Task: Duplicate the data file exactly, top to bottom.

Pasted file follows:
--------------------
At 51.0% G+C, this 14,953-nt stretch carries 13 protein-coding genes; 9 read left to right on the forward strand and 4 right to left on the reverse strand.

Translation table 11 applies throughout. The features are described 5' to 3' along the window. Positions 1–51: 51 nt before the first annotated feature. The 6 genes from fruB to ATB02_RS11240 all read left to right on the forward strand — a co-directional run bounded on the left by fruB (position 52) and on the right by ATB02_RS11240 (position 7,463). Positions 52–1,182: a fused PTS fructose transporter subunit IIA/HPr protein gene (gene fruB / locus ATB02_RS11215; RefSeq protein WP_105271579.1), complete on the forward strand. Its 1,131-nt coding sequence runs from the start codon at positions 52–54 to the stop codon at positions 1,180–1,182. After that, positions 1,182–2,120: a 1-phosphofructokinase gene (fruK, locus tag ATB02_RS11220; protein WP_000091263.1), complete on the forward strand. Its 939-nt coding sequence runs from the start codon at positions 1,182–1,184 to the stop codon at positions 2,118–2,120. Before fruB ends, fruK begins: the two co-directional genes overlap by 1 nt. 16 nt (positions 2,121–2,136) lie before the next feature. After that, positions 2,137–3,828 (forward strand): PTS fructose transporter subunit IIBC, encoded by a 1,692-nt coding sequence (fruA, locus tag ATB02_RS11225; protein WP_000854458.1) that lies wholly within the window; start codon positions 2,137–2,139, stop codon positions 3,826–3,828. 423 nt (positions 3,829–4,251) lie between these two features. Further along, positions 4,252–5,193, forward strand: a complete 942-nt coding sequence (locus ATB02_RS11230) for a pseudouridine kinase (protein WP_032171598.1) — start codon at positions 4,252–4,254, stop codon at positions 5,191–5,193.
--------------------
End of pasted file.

At 51.0% G+C, this 14,953-nt stretch carries 13 protein-coding genes; 9 read left to right on the forward strand and 4 right to left on the reverse strand.

Translation table 11 applies throughout. The features are described 5' to 3' along the window. Positions 1–51: 51 nt before the first annotated feature. The 6 genes from fruB to ATB02_RS11240 all read left to right on the forward strand — a co-directional run bounded on the left by fruB (position 52) and on the right by ATB02_RS11240 (position 7,463). Positions 52–1,182: a fused PTS fructose transporter subunit IIA/HPr protein gene (gene fruB / locus ATB02_RS11215; RefSeq protein WP_105271579.1), complete on the forward strand. Its 1,131-nt coding sequence runs from the start codon at positions 52–54 to the stop codon at positions 1,180–1,182. After that, positions 1,182–2,120: a 1-phosphofructokinase gene (fruK, locus tag ATB02_RS11220; protein WP_000091263.1), complete on the forward strand. Its 939-nt coding sequence runs from the start codon at positions 1,182–1,184 to the stop codon at positions 2,118–2,120. Before fruB ends, fruK begins: the two co-directional genes overlap by 1 nt. 16 nt (positions 2,121–2,136) lie before the next feature. After that, positions 2,137–3,828 (forward strand): PTS fructose transporter subunit IIBC, encoded by a 1,692-nt coding sequence (fruA, locus tag ATB02_RS11225; protein WP_000854458.1) that lies wholly within the window; start codon positions 2,137–2,139, stop codon positions 3,826–3,828. 423 nt (positions 3,829–4,251) lie between these two features. Further along, positions 4,252–5,193, forward strand: a complete 942-nt coding sequence (locus ATB02_RS11230) for a pseudouridine kinase (protein WP_032171598.1) — start codon at positions 4,252–4,254, stop codon at positions 5,191–5,193.